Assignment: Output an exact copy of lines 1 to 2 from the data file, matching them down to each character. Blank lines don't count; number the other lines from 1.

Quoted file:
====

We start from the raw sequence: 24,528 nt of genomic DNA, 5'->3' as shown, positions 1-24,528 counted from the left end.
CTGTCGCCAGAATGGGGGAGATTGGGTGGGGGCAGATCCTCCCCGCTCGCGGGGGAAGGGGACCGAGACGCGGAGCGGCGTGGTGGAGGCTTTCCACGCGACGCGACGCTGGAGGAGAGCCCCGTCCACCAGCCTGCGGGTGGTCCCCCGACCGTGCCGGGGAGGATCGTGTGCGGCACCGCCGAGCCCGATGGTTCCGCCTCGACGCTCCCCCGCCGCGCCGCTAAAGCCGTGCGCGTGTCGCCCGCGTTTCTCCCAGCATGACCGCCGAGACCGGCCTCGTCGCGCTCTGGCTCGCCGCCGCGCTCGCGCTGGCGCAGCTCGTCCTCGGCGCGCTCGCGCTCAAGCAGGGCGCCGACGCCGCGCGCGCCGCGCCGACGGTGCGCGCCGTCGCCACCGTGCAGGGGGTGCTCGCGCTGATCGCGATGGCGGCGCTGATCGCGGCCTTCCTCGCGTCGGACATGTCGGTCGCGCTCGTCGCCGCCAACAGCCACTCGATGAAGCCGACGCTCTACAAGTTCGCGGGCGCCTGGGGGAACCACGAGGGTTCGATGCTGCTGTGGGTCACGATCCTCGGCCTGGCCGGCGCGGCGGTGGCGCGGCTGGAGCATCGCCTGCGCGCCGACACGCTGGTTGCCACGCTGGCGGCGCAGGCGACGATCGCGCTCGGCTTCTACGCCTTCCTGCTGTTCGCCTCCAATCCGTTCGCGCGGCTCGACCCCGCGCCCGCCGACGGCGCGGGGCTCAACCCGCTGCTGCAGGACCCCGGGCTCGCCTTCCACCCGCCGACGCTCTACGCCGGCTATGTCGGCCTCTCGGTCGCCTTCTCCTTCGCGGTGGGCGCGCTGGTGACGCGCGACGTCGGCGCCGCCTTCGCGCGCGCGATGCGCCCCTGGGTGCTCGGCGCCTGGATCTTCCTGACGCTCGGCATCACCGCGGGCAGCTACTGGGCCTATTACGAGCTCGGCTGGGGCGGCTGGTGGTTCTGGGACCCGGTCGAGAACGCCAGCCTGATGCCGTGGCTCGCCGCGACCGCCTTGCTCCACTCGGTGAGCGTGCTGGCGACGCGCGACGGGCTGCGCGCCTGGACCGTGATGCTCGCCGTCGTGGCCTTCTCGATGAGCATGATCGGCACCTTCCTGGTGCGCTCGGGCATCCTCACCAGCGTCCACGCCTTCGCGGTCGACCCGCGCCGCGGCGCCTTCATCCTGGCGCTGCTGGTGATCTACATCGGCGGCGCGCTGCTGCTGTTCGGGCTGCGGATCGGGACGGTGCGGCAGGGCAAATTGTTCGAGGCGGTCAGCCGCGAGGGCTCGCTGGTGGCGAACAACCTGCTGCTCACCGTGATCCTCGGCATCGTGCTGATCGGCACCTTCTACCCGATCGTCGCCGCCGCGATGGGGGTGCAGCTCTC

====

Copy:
We start from the raw sequence: 24,528 nt of genomic DNA, 5'->3' as shown, positions 1-24,528 counted from the left end.
CTGTCGCCAGAATGGGGGAGATTGGGTGGGGGCAGATCCTCCCCGCTCGCGGGGGAAGGGGACCGAGACGCGGAGCGGCGTGGTGGAGGCTTTCCACGCGACGCGACGCTGGAGGAGAGCCCCGTCCACCAGCCTGCGGGTGGTCCCCCGACCGTGCCGGGGAGGATCGTGTGCGGCACCGCCGAGCCCGATGGTTCCGCCTCGACGCTCCCCCGCCGCGCCGCTAAAGCCGTGCGCGTGTCGCCCGCGTTTCTCCCAGCATGACCGCCGAGACCGGCCTCGTCGCGCTCTGGCTCGCCGCCGCGCTCGCGCTGGCGCAGCTCGTCCTCGGCGCGCTCGCGCTCAAGCAGGGCGCCGACGCCGCGCGCGCCGCGCCGACGGTGCGCGCCGTCGCCACCGTGCAGGGGGTGCTCGCGCTGATCGCGATGGCGGCGCTGATCGCGGCCTTCCTCGCGTCGGACATGTCGGTCGCGCTCGTCGCCGCCAACAGCCACTCGATGAAGCCGACGCTCTACAAGTTCGCGGGCGCCTGGGGGAACCACGAGGGTTCGATGCTGCTGTGGGTCACGATCCTCGGCCTGGCCGGCGCGGCGGTGGCGCGGCTGGAGCATCGCCTGCGCGCCGACACGCTGGTTGCCACGCTGGCGGCGCAGGCGACGATCGCGCTCGGCTTCTACGCCTTCCTGCTGTTCGCCTCCAATCCGTTCGCGCGGCTCGACCCCGCGCCCGCCGACGGCGCGGGGCTCAACCCGCTGCTGCAGGACCCCGGGCTCGCCTTCCACCCGCCGACGCTCTACGCCGGCTATGTCGGCCTCTCGGTCGCCTTCTCCTTCGCGGTGGGCGCGCTGGTGACGCGCGACGTCGGCGCCGCCTTCGCGCGCGCGATGCGCCCCTGGGTGCTCGGCGCCTGGATCTTCCTGACGCTCGGCATCACCGCGGGCAGCTACTGGGCCTATTACGAGCTCGGCTGGGGCGGCTGGTGGTTCTGGGACCCGGTCGAGAACGCCAGCCTGATGCCGTGGCTCGCCGCGACCGCCTTGCTCCACTCGGTGAGCGTGCTGGCGACGCGCGACGGGCTGCGCGCCTGGACCGTGATGCTCGCCGTCGTGGCCTTCTCGATGAGCATGATCGGCACCTTCCTGGTGCGCTCGGGCATCCTCACCAGCGTCCACGCCTTCGCGGTCGACCCGCGCCGCGGCGCCTTCATCCTGGCGCTGCTGGTGATCTACATCGGCGGCGCGCTGCTGCTGTTCGGGCTGCGGATCGGGACGGTGCGGCAGGGCAAATTGTTCGAGGCGGTCAGCCGCGAGGGCTCGCTGGTGGCGAACAACCTGCTGCTCACCGTGATCCTCGGCATCGTGCTGATCGGCACCTTCTACCCGATCGTCGCCGCCGCGATGGGGGTGCAGCTCTC